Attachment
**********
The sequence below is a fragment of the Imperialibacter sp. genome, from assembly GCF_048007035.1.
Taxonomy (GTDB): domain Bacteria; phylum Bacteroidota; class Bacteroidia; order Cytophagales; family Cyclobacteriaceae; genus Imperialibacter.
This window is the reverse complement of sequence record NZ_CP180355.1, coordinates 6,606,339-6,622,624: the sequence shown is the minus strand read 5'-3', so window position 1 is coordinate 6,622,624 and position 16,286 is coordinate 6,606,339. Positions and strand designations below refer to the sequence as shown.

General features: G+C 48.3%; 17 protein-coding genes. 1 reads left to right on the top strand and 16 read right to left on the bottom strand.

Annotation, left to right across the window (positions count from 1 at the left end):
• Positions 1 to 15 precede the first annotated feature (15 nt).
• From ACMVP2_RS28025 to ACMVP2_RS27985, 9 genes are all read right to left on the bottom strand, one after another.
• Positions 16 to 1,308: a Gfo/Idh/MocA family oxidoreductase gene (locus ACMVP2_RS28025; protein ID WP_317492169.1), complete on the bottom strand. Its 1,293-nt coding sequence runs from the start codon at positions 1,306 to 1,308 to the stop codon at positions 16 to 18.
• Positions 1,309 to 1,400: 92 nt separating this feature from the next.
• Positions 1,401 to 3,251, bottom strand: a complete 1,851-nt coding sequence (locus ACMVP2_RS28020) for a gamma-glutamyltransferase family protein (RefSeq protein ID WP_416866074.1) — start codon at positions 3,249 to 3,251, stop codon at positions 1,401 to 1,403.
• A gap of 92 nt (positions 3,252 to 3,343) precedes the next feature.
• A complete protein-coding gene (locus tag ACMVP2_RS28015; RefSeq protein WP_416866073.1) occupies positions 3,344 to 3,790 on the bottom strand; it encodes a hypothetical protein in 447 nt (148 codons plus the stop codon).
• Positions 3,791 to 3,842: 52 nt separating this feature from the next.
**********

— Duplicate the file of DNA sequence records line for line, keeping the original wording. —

The sequence below is a fragment of the Imperialibacter sp. genome, from assembly GCF_048007035.1.
Taxonomy (GTDB): domain Bacteria; phylum Bacteroidota; class Bacteroidia; order Cytophagales; family Cyclobacteriaceae; genus Imperialibacter.
This window is the reverse complement of sequence record NZ_CP180355.1, coordinates 6,606,339-6,622,624: the sequence shown is the minus strand read 5'-3', so window position 1 is coordinate 6,622,624 and position 16,286 is coordinate 6,606,339. Positions and strand designations below refer to the sequence as shown.

General features: G+C 48.3%; 17 protein-coding genes. 1 reads left to right on the top strand and 16 read right to left on the bottom strand.

Annotation, left to right across the window (positions count from 1 at the left end):
• Positions 1 to 15 precede the first annotated feature (15 nt).
• From ACMVP2_RS28025 to ACMVP2_RS27985, 9 genes are all read right to left on the bottom strand, one after another.
• Positions 16 to 1,308: a Gfo/Idh/MocA family oxidoreductase gene (locus ACMVP2_RS28025; protein ID WP_317492169.1), complete on the bottom strand. Its 1,293-nt coding sequence runs from the start codon at positions 1,306 to 1,308 to the stop codon at positions 16 to 18.
• Positions 1,309 to 1,400: 92 nt separating this feature from the next.
• Positions 1,401 to 3,251, bottom strand: a complete 1,851-nt coding sequence (locus ACMVP2_RS28020) for a gamma-glutamyltransferase family protein (RefSeq protein ID WP_416866074.1) — start codon at positions 3,249 to 3,251, stop codon at positions 1,401 to 1,403.
• A gap of 92 nt (positions 3,252 to 3,343) precedes the next feature.
• A complete protein-coding gene (locus tag ACMVP2_RS28015; RefSeq protein WP_416866073.1) occupies positions 3,344 to 3,790 on the bottom strand; it encodes a hypothetical protein in 447 nt (148 codons plus the stop codon).
• Positions 3,791 to 3,842: 52 nt separating this feature from the next.